Get predictable performance from flash storage

How storage QoS shields mission-critical apps from latency spikes and resource contention in all-flash and hybrid arrays

As IT shops begin to deploy flash arrays to consolidate diverse applications, the conversation is shifting from “We need flash performance” to “We need predictable flash performance.” The impetus for the focus on predictability is that latency spikes and resource contention can easily impact hybrid and all-flash arrays, causing applications to miss their SLAs.

Latency stems from the packaging of the array (disk controllers, algorithms, NICs, RAID), not the flash itself. Some will argue that latency spikes in all-flash are less problematic than in slower, disk-based arrays, but as more all-flash arrays are used to consolidate workloads, latency spikes have become more commonly observed. Resource contention rears its ugly head whenever workloads are consolidated on an array.

Storage quality of service (QoS) provides a way to control and prioritize the impacts of latency and resource contention so that mission-critical application workloads see consistent storage performance. How does it work exactly?

Let’s start by defining the three main categories of storage QoS functionality:

  • Service levels
  • Management capabilities
  • Data path and data service automation

I’ll look at each in more detail and outline the key concepts in each category.

Define a storage service level

Fundamentally, service levels are used to define how the storage array manages performance during events that impact performance. Service levels are composed of two critical elements:

  1. Targets, or the ability to define the amount of performance to allocate or reserve for a workload
  2. Priorities, or the ability to define priorities for how the system will meet each workload’s performance targets

Performance targets can be defined in terms of IOPS, bandwidth, latency, or burst settings. The following details how a storage system might use targets to reserve or limit performance resources based on storage QoS settings.  

  • Minimums: Uses minimum IOPS or bandwidth and maximum latency to reserve performance resources
  • Maximums: Uses maximum IOPS or bandwidth and minimum latency to limit performance resources consumed
  • Burst: Temporarily increases IOPS or bandwidth maximums or reduces latency minimums

In addition to how much performance a workload should have access to, the design of a QoS engine must consider overprovisioning. Overprovisioning performance (similar to the concept of overprovisioning capacity) is the ability to reserve more resources than are physically available to the system. The assumption is that all workloads will never run at peak demand simultaneously. Without overprovisioning, the system would allocate resources by peak workload -- that is, if any workload was not running at its peak there would be unused resources available. This approach can be inefficient and expensive, especially for service providers who could be allocating unused resources to clients and charging for them.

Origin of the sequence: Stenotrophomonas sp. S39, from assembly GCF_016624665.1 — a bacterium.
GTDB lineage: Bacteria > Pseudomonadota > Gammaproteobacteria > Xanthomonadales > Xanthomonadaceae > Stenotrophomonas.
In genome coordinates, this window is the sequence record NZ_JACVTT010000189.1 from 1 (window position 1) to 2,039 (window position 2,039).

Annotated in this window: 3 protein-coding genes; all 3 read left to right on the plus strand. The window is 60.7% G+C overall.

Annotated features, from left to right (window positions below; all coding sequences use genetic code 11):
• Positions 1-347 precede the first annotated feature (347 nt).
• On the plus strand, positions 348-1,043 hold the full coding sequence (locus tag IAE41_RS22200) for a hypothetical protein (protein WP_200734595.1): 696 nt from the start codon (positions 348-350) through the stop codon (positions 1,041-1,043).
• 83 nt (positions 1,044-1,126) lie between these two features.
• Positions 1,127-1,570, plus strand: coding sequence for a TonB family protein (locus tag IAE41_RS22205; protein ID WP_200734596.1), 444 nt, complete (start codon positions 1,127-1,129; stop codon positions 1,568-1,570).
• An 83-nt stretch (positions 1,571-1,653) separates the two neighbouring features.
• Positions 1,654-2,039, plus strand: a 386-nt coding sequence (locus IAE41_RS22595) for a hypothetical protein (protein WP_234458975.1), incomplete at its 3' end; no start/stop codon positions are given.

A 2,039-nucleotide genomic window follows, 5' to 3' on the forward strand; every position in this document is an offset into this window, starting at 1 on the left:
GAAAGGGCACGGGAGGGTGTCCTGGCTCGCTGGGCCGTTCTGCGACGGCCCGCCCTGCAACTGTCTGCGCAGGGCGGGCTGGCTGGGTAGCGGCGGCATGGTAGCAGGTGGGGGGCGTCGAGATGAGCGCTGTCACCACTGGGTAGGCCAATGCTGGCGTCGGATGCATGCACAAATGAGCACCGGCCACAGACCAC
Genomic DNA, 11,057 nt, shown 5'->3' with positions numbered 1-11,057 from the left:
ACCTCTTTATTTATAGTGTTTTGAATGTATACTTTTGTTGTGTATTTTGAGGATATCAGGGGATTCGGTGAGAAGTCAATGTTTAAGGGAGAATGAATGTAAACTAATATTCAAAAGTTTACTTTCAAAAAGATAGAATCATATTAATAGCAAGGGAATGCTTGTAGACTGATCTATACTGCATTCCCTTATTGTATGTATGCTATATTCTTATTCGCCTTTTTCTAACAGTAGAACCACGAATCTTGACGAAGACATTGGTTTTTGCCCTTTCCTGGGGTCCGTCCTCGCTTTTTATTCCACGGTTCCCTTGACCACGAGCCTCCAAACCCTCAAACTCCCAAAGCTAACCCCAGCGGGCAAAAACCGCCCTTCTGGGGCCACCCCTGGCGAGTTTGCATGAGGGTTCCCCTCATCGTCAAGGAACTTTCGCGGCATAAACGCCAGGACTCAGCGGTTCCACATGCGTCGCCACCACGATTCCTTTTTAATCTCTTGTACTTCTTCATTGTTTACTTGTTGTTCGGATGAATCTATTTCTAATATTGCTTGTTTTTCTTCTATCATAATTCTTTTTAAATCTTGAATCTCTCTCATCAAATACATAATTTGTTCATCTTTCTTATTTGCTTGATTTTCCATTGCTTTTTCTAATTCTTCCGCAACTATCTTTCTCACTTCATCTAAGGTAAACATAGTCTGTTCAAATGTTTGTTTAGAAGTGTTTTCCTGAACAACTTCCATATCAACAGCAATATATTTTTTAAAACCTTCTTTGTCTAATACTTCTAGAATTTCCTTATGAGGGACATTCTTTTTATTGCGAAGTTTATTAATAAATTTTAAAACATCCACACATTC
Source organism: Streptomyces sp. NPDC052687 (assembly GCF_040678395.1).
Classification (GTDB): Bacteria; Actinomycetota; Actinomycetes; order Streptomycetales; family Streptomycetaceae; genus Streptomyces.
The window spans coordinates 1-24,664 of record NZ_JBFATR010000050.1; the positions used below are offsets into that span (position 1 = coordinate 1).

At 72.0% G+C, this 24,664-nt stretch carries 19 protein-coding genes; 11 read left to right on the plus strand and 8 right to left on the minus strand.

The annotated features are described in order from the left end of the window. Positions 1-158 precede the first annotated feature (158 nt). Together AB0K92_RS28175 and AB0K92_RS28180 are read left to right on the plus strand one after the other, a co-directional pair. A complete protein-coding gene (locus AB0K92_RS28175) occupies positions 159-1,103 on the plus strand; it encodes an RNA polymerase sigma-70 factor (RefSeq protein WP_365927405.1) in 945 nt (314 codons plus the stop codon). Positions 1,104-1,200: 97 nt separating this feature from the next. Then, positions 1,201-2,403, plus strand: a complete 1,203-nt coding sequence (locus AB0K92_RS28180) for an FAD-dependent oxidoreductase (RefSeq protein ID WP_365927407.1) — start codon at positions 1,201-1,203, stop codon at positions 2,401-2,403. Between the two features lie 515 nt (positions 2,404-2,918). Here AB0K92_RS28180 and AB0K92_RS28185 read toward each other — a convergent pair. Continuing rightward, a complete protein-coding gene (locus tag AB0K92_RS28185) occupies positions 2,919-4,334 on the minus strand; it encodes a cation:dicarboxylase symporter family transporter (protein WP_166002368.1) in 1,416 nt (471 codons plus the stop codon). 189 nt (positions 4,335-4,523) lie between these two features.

However, with overprovisioning comes a risk that resource contention may occur. This is where the benefits of setting QoS priorities come into play. With priorities, storage QoS fulfills the performance requirements of higher-priority workloads by automatically throttling the performance of less critical workloads during periods of resource contention. The following describes the different ways a storage QoS system can prioritize workload performance:

  • One workload takes priority: Always gives preference to the identified workload. All other workloads will be impacted the same degree if the priority workload requires more resources.
  • Priority by ratio: Allows a number of I/Os per a preset ratio. For example, Workload 1 = 10 percent, Workload 2 = 40 percent, Workload 3 = 20 percent, Workload 4 = 40 percent. In this case, if the system experiences contention, Workload 1 will get one I/O processed, Workload 2 will get four I/Os processed, and so on.
  • Priority by service level: Service levels are typically predefined according to a Gold/Silver/Bronze or Mission Critical/Business Critical/Non Critical scheme. By categorizing all workloads into a service level, the system knows how to make trade-offs in any situation.

The first approach, where one workload takes priority, is old and not very useful. The second option, priority by ratio, will work in certain scenarios but is limited. That is, if the overall performance available to a system is reduced (such as during a firmware upgrade or a RAID rebuild), all workloads will be reduced the same amount, which can negatively impact critical workloads. The third option, prioritizing by service levels, uses performance targets as an input and dynamically changes the I/O ratios based on current overall workload conditions in real time. Thus, prioritizing by service levels delivers greater consistency for higher-priority application workloads all the time, no matter what overall system performance looks like. The ability to do this requires real-time automated control over the I/O queue, in addition to the real-time automation of memory, metadata, cache, and tier management.